History of the Vikings
The Viking Seamen
The Viking seamen were warriors who terrorised Europe between the 8th and 11th centuries. Most of the Vikings came from the northern countries of Europe and hence were also known as ‘Norsemen’ (meaning people from the north).
‘Viking’ means ‘a pirate raid’ in the old Norse language. Most of the Vikings went all over Europe and the Atlantic Ocean in their ships. These ships were long and narrow in shape, so they could sail easily in vast oceans as well as in narrow rivers.
The Vikings could tell their location while sailing, by looking at the position of the sun and the stars. They also studied the colour of the sea and the direction of the wind and the waves. They looked out for birds and could smell if they were near land.
Most Vikings sailed to the other parts of Europe in search of better land for their farms as the land back in their hometowns was not suitable for farming. Norway had a rugged hilly terrain, Sweden was covered with thick woods, and Denmark had sandy soil.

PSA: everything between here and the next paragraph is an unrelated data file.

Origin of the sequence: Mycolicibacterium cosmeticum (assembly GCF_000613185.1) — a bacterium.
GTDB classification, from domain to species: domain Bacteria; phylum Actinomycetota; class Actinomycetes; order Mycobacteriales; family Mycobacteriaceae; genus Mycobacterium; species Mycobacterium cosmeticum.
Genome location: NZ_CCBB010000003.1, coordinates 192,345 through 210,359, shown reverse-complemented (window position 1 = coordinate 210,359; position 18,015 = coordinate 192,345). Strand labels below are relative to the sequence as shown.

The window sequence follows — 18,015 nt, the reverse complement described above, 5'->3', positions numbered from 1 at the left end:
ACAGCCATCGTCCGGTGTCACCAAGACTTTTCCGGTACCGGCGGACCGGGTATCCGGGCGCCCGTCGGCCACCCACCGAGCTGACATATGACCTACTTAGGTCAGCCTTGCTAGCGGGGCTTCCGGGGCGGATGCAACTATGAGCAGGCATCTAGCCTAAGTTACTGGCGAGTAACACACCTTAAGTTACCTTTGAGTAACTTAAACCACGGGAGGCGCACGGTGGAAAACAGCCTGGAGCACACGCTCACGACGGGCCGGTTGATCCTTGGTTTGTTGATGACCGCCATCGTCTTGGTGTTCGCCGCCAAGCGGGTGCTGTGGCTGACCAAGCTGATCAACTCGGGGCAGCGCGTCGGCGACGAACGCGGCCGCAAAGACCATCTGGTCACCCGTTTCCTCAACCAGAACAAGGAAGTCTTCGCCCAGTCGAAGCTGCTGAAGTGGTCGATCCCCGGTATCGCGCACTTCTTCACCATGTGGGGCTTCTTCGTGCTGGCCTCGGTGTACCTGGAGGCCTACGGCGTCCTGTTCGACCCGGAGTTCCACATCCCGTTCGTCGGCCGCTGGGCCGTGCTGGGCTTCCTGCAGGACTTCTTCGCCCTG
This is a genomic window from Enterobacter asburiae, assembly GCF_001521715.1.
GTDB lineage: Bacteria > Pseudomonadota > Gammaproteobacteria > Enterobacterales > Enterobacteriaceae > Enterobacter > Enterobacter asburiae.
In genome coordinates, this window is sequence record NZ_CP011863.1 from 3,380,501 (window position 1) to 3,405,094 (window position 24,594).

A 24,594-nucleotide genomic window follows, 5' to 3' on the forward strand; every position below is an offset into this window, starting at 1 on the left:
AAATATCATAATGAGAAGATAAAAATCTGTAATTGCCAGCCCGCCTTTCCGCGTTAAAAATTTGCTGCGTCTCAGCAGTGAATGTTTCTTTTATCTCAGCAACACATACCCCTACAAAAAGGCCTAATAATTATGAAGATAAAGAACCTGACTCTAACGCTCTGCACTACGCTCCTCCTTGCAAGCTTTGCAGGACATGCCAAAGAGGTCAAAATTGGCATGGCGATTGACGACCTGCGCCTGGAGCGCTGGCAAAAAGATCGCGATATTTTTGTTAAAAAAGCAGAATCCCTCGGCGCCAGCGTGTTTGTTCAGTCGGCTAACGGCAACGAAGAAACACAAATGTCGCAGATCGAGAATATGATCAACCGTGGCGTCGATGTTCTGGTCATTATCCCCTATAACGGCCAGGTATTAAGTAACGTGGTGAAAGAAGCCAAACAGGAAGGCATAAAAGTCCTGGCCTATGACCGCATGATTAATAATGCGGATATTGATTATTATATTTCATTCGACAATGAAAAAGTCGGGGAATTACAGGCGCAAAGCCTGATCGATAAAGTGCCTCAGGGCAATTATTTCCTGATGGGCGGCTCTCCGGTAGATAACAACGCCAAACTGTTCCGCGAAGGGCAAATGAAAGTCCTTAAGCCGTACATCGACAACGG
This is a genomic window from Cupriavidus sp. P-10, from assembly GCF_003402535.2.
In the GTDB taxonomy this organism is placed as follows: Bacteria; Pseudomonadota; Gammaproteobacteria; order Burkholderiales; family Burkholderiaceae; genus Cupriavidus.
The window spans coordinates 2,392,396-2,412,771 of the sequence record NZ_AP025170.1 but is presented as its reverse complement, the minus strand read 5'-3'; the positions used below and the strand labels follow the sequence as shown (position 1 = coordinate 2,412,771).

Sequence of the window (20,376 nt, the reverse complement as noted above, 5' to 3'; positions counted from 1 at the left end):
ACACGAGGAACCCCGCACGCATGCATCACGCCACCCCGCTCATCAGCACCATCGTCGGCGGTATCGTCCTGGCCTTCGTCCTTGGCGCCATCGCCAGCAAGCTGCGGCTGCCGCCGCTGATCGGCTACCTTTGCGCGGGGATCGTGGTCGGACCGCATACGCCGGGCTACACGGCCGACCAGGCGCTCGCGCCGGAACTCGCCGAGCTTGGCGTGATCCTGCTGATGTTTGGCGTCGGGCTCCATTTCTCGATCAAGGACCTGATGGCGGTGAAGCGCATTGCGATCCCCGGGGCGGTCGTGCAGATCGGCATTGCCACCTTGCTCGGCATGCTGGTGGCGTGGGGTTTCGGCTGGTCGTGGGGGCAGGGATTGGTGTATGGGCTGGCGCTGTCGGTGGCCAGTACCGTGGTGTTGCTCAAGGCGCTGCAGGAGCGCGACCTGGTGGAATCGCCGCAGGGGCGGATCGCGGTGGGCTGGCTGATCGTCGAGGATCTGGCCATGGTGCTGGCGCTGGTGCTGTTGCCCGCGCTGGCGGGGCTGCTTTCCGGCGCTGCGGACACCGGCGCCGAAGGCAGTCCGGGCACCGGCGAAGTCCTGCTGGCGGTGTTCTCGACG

The golden age of the Vikings lasted for about 300 years. It was in 1066 that the famous Viking, William the Conqueror, vanquished the British forces in the Battle of Hastings and became the king of Britain.
The word ‘by’ was a Viking word that meant farm or village. The places in Britain that end with ‘by’, for example, Derby, tell us that the Vikings were there!
The Vikings worshipped a number of gods for their success and well being. Odin was the leader of the gods and also as the god of knowledge and war. Other gods worshipped by the Vikings were Thor, the god of thunder, Frey, the god of agriculture and fertility and Freya, the goddess of love and beauty.
Ultimately, the Viking influence died down, as most of them converted to Christianity and adopted the cultures of the lands in which they settled.
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